Warning: Explicitly Violent Images Ahead. You Have Been Warned.
That, of course, is exactly what Ninja Gaiden II does. Ninja Gaiden adds to most of those elements, if not more, with The Power of Next-Gen Consoles! If Ninja Gaiden required precision, then Ninja Gaiden II emphasizes something totally different: survival. I think this game throws the most enemies at you of any game that I have ever played, and not in that Dynasty Warriors way. Frequently, you’ll find yourself swarmed with melee ninjas, giant unstunnable creature, projectiles and rockets from afar, and just about any obstacles you can imagine. Each stage progresses in a fairly linear line (with slight deviations for items and optional challenges) from combat sequence to combat sequence; when you reach a save point, you’re just glad you made it. Because of the intensity and density of enemy numbers (not to mention the damage of their attacks), Ninja Gaiden II introduces regenerating health and save points which restore you to full health, meaning they exist more as checkpoints than anything else. Now imagine doing this without any breaks, at all, except for minor diversions; add in tons of boss fights and that’s the Ninja Gaiden II experience altogether.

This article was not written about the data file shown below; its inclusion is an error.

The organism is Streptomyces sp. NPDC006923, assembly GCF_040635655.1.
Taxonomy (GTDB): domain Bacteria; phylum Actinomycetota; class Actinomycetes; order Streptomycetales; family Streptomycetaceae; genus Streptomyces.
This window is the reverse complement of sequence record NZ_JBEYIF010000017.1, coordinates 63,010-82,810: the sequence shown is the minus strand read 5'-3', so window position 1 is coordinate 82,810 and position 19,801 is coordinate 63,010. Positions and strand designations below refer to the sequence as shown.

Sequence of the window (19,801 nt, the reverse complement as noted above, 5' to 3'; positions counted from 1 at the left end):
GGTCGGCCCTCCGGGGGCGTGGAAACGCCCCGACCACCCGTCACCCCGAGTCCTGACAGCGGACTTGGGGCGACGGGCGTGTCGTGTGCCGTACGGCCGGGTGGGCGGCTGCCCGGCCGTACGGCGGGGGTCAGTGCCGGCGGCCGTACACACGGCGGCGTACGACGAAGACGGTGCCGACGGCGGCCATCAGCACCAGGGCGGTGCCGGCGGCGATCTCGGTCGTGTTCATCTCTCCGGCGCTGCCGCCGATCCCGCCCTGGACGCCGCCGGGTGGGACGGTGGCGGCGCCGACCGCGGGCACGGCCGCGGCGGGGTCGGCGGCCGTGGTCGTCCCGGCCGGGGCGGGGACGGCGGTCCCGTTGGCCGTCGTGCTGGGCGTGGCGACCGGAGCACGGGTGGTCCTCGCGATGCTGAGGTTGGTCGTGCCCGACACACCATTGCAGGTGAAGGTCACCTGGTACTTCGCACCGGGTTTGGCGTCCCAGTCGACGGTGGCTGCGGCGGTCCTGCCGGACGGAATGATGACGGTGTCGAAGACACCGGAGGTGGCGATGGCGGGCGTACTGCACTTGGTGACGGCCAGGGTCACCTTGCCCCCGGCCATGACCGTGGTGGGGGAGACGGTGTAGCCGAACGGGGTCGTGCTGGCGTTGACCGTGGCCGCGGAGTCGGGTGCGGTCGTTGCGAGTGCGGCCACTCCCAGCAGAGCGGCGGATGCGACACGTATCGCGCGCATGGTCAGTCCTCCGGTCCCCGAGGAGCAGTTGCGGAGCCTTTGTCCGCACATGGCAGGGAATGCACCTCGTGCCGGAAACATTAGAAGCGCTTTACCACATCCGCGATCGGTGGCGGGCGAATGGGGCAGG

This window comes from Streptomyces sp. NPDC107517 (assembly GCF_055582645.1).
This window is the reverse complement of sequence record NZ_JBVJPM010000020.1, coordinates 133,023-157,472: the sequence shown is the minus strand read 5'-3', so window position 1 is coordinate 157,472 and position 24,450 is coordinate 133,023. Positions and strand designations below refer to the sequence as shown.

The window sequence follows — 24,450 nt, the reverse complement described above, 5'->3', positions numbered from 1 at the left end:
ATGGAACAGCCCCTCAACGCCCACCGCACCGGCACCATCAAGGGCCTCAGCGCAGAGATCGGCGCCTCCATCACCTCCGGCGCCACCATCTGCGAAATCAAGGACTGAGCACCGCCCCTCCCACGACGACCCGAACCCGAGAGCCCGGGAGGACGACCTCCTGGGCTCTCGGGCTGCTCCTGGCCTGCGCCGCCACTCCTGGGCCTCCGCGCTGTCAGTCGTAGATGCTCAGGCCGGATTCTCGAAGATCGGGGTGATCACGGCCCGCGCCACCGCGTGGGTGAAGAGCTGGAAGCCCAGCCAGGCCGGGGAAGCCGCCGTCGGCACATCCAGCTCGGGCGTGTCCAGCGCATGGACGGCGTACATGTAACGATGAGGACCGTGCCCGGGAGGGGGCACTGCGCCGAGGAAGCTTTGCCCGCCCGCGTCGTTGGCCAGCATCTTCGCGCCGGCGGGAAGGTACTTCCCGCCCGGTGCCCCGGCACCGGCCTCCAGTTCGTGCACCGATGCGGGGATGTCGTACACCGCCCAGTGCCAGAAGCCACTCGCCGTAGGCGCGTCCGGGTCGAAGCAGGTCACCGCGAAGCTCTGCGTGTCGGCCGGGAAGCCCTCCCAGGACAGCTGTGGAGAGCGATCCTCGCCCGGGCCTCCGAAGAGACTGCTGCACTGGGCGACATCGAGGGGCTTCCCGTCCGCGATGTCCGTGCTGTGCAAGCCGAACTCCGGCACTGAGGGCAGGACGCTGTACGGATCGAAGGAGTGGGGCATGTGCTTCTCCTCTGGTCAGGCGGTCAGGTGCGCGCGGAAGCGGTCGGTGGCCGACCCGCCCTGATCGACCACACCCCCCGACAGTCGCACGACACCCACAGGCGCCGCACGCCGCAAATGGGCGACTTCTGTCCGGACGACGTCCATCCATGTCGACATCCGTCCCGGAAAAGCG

I can’t begin to tell you how much the general feel of combat’s been improved. It appears they tweaked just about every aspect of the game in some way, both to enhance the play experience and increase the difficulty. Blocking no longer protects you against everything; stronger enemy attacks and explosive rounds can, and will, break your guard, so movement becomes an essential tactic. You can dash away from any blocked attack, which replaces the roll from the first game, and counters allow you to strike back at tougher enemies. Ninja Gaiden II introduces Obliteration Techniques, which allow you to behead/kill enemies which are missing limbs. De-limbing becomes an important part of combat, precisely because it allows you to eliminate enemies quickly while also making you immune to attack. Ultimate Techniques work in much the same way, elaborately destroying enemies while protecting you from damage. Ninpo, as well, gives you some breathing room from the endless onslaught while, hopefully, eliminating a few; Ninpo essence drops with much more frequency this time around, so you’ll be using it a lot.